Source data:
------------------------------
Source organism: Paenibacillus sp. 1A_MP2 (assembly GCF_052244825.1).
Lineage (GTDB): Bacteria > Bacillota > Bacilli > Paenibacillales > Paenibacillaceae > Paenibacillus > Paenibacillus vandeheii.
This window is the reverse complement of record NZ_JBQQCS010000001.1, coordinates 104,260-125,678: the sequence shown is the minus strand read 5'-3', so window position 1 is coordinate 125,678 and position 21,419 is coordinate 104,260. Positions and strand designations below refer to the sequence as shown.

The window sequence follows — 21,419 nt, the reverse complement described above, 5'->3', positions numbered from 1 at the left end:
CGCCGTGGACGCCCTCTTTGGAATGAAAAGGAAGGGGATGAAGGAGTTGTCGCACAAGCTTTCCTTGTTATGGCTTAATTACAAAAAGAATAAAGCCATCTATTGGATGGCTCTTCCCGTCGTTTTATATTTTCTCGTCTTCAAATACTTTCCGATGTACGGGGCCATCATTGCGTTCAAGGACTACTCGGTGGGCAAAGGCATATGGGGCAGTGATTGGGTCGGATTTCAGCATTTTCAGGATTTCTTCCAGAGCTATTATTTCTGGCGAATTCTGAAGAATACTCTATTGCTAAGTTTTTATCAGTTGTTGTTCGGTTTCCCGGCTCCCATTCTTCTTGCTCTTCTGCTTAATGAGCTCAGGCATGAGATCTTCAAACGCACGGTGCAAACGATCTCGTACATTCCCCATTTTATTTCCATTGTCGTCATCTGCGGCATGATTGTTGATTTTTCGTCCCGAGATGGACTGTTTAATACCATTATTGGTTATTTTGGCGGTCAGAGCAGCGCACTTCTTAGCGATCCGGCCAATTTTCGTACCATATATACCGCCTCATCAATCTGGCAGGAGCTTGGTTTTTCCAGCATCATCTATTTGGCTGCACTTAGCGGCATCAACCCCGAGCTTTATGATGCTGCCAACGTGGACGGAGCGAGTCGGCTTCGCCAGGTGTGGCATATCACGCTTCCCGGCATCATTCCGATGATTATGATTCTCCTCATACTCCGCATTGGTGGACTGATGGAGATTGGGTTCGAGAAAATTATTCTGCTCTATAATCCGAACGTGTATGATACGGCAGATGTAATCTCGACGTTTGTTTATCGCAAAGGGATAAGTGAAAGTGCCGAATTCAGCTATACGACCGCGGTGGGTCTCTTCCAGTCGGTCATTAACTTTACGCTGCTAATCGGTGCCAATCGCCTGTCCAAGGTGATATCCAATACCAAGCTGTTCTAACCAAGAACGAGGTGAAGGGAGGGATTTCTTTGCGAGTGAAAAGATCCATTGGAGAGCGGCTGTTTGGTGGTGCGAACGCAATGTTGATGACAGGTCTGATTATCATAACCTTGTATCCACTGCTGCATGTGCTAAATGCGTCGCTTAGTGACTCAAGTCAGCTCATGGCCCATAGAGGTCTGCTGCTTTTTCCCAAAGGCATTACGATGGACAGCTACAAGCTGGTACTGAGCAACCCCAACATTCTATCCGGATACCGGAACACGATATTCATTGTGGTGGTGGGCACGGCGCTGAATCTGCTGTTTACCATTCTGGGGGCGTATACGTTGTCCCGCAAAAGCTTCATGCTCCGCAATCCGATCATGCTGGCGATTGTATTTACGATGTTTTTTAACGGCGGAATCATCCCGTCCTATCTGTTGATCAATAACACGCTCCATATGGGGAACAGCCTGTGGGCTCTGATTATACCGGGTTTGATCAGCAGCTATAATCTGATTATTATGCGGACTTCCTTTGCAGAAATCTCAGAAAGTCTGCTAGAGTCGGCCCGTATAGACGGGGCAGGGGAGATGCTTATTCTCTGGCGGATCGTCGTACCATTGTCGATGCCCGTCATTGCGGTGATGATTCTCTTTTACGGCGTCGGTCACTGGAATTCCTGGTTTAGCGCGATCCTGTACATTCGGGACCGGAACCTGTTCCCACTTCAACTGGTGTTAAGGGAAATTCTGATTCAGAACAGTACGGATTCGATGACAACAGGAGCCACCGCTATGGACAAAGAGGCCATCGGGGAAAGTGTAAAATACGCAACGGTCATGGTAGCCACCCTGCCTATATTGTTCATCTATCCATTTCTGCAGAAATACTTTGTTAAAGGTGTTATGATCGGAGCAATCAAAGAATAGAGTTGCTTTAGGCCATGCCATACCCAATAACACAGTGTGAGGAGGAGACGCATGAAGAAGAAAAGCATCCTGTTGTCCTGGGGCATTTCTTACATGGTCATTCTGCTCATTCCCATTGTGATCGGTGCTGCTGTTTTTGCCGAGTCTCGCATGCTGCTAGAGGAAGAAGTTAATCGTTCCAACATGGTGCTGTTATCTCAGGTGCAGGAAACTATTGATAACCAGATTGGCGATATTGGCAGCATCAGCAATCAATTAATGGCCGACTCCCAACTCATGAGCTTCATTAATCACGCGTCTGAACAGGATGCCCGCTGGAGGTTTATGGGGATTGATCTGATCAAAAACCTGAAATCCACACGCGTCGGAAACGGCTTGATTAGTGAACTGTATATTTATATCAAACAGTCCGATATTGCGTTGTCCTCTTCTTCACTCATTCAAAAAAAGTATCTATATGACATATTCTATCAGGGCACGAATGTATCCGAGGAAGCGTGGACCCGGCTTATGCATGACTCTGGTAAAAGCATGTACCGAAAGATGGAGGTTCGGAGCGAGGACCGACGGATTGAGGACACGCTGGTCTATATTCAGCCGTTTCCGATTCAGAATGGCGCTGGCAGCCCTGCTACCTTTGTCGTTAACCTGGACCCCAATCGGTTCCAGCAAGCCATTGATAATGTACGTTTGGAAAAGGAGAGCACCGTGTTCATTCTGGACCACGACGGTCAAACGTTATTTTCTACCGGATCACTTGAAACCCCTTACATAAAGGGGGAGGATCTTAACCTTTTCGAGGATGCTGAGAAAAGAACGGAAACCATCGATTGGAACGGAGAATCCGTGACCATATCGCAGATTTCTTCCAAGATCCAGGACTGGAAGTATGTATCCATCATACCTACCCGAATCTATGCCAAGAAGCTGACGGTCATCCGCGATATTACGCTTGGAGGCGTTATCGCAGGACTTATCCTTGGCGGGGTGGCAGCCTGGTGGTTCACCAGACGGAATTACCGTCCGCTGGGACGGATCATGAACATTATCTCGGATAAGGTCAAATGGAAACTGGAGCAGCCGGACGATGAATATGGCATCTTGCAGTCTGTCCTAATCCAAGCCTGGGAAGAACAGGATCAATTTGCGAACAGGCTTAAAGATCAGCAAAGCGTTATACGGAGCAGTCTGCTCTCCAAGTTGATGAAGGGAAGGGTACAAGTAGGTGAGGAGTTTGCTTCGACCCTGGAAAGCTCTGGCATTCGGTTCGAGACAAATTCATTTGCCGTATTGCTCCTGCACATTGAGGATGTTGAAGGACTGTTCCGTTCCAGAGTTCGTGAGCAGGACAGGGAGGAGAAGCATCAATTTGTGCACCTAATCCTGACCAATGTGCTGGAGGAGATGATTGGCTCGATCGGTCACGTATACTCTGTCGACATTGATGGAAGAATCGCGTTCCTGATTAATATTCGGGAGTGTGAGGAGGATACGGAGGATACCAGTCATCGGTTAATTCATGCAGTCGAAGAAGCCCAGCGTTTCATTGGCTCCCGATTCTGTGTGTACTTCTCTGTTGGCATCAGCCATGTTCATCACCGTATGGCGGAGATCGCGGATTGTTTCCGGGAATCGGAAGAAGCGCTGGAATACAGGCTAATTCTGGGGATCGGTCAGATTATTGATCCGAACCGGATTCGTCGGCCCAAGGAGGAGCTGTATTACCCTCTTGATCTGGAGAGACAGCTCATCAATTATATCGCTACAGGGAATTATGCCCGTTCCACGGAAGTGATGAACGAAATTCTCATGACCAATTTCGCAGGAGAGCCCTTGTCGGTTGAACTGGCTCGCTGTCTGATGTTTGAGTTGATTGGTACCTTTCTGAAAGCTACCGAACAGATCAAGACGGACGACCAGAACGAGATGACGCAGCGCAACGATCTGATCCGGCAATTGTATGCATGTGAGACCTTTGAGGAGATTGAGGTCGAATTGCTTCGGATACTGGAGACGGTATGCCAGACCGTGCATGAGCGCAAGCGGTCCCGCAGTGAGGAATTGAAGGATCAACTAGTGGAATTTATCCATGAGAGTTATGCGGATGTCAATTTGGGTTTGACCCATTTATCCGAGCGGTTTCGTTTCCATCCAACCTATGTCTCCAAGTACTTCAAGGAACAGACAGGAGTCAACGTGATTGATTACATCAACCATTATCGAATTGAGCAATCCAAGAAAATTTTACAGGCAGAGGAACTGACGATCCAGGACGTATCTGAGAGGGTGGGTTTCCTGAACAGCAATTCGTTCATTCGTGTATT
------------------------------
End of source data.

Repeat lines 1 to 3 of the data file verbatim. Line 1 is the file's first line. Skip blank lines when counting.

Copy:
Source organism: Paenibacillus sp. 1A_MP2 (assembly GCF_052244825.1).
Lineage (GTDB): Bacteria > Bacillota > Bacilli > Paenibacillales > Paenibacillaceae > Paenibacillus > Paenibacillus vandeheii.
This window is the reverse complement of record NZ_JBQQCS010000001.1, coordinates 104,260-125,678: the sequence shown is the minus strand read 5'-3', so window position 1 is coordinate 125,678 and position 21,419 is coordinate 104,260. Positions and strand designations below refer to the sequence as shown.